Acute exercise benefits cognition, and some evidence suggests that brain-derived neurotrophic factor (BDNF) plays a role in this effect. The purpose of this study was to explore the dose–response relationship between exercise intensity, memory, and BDNF. Young adults completed 3 exercise sessions at different intensities relative to ventilator threshold (Vt) (VO2max, Vt – 20%, Vt + 20%). For each session, participants exercised for approximately 30 min. Following exercise, they performed the Rey Auditory Verbal Learning Test (RAVLT) to assess short-term memory, learning, and long-term memory recall. Twenty-four hours later, they completed the RAVLT recognition trial, which provided another measure of long-term memory. Blood was drawn before exercise, immediately postexercise, and after the 30-min recall test. Results indicated that long-term memory as assessed after the 24-hr delay differed as a function of exercise intensity with the largest benefits observed following maximal intensity exercise. BDNF data showed a significant increase in response to exercise; however, there were no differences relative to exercise intensity and there were no significant associations between BDNF and memory. Future research is warranted so that we can better understand how to use exercise to benefit cognitive performance.
Bryan L. Riemann and Kevin M. Guskiewicz
Mild head injury (MHI) represents one of the most challenging neurological pathologies occurring during athletic participation. Athletic trainers and sports medicine personnel are often faced with decisions about the severity of head injury and the timing of an athlete's return to play following MHI. Returning an athlete to competition following MHI too early can be a catastrophic mistake. This case study involves a 20-year-old collegiate football player who sustained three mild head injuries during one season. The case study demonstrates how objective measures of balance and cognition can be used when making decisions about returning an athlete to play following MHI. These measures can be used to supplement the subjective guidelines proposed by many physicians.
Benjamin A. Sibley and Jennifer L. Etnier
The purpose of this study was to quantitatively combine and examine the results of studies pertaining to physical activity and cognition in children. Studies meeting the inclusion criteria were coded based on design and descriptive characteristics, subject characteristics, activity characteristics, and cognitive assessment method. Effect sizes (ESs) were calculated for each study and an overall ES and average ESs relative to moderator variables were then calculated. ESs (n = 125) from 44 studies were included in the analysis. The overall ES was 0.32 (SD = 0.27), which was significantly different from zero. Significant moderator variables included publication status, subject age, and type of cognitive assessment. As a result of this statistical review of the literature, it is concluded that there is a significant positive relationship between physical activity and cognitive functioning in children.
A. Justine Dowd, Toni Schmader, Benjamin D. Sylvester, Mary E. Jung, Bruno D. Zumbo, Luc J. Martin and Mark R. Beauchamp
The objective of the studies presented in this paper was to examine whether the need to belong can be used to enhance exercise cognitions and behavior. Two studies examined the effectiveness of framing exercise as a means of boosting social skills (versus health benefits) for self-regulatory efficacy, exercise intentions, and (in Study 2) exercise behavior. In Study 1, inactive adults primed to feel a lack of social belonging revealed that this manipulation led to greater self-regulatory efficacy (but not exercise intentions). In Study 2, involving a sample of inactive lonely adults, all participants reported engaging in more exercise; however, those in the social skills condition also reported a greater sense of belonging than those in the health benefits comparison condition. These findings provide an important basis for developing physical activity interventions that might be particularly relevant for people at risk for feeling socially isolated or lonely.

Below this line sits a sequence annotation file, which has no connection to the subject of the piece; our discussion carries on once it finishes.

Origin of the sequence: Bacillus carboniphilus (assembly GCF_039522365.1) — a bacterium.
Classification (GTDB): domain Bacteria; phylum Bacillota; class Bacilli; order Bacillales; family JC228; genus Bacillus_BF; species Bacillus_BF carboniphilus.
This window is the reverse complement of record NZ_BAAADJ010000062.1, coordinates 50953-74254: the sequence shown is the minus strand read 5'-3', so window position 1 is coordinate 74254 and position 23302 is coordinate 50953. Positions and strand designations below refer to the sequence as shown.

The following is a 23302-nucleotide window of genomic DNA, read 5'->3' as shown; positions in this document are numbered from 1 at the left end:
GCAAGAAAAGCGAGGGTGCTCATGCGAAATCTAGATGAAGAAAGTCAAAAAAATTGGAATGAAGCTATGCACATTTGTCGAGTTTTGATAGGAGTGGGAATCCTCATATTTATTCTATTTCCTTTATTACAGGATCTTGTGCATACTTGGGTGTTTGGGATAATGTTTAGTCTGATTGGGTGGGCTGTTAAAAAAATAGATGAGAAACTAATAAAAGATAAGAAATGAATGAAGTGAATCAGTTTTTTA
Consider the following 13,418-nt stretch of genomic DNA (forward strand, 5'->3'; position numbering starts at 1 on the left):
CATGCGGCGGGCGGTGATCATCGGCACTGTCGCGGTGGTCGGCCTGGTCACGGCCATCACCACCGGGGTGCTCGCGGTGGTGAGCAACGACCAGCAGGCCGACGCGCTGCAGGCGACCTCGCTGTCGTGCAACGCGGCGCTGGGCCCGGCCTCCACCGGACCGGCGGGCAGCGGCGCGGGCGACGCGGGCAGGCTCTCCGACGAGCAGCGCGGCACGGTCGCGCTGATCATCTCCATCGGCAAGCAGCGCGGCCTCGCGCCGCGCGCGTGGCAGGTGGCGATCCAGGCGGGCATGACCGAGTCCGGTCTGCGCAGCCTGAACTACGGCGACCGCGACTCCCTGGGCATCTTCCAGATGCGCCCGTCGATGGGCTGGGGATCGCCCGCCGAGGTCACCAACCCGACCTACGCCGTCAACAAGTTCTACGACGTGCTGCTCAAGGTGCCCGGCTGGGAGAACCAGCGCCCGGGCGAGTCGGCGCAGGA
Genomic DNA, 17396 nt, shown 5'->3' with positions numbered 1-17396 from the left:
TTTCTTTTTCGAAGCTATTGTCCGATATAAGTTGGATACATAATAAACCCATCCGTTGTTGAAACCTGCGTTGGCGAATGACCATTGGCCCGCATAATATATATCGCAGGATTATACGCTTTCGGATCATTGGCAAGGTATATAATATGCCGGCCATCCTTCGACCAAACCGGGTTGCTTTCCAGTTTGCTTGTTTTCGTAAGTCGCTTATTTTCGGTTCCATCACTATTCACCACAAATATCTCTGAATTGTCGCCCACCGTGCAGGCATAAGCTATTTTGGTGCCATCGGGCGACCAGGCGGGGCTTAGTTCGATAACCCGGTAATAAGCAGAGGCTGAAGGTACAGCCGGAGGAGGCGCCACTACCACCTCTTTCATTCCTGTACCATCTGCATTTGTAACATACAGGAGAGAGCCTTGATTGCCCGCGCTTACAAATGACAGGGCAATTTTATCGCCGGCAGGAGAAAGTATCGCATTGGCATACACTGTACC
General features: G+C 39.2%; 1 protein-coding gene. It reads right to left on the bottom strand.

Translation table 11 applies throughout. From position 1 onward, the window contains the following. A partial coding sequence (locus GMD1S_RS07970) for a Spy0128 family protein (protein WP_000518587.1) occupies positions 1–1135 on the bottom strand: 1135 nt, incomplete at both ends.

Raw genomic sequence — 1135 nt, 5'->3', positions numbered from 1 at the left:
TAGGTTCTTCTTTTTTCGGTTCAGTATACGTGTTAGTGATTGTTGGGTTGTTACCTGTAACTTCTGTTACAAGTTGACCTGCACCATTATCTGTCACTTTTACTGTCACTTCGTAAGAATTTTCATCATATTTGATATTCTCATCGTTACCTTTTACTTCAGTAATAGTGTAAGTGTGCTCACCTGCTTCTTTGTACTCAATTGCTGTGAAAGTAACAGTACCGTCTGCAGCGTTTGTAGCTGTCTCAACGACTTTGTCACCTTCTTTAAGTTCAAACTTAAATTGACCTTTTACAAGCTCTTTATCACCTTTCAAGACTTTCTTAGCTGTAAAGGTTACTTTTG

In exercise and cognition research, few studies have investigated whether and how the qualitative aspects of physical exercise may impact cognitive performance in the short or long term. This commentary, after recalling the evidence on the “dose-response” relationship, shifts the focus to intersections between different research areas that are proposed to shed light on how qualitative exercise characteristics can be used to obtain cognitive benefits. As concerns the acute exercise area, this commentary highlights the applied relevance of developmental and aging studies investigating the effects of exercise bouts differing in movement task complexity and cognitive demands. As regards the chronic exercise area, potential links to research on cognitive expertise in sport, functional ability in aging, and life skills training during development are discussed. “Gross-motor cognitive training” is proposed as a key concept with relevant implications for intervention strategies in childhood and older adulthood.
Juliana Hotta Ansai, Larissa Pires de Andrade, Marcele Stephanie de Souza Buto, Verena de Vassimon Barroso, Ana Claudia Silva Farche, Paulo Giusti Rossi and Anielle Cristhine de Medeiros Takahashi
The purpose of this study was to investigate the effects of the addition of a dual task to multicomponent training on cognition of active older adults. Eighty physically active older adults were divided into an intervention group (IG) and a control group (CG). Both groups performed multicomponent training over 12 weeks. The IG simultaneously performed exercises and cognitive tasks. The Mini-Mental State Examination, the Montreal Cognitive Assessment, and the Clock Drawing Test were used for cognitive assessments. The Timed Up and Go Test associated with a cognitive task was used for dual-task assessment. Significant interactions were not observed between groups in terms of the cognitive variables or the dual-task performance. An interaction was observed only for Timed Up and Go Test performance, which was better in the CG than in the IG. Active older adults showed no improvement in cognition following the addition of the dual task to the multicomponent training.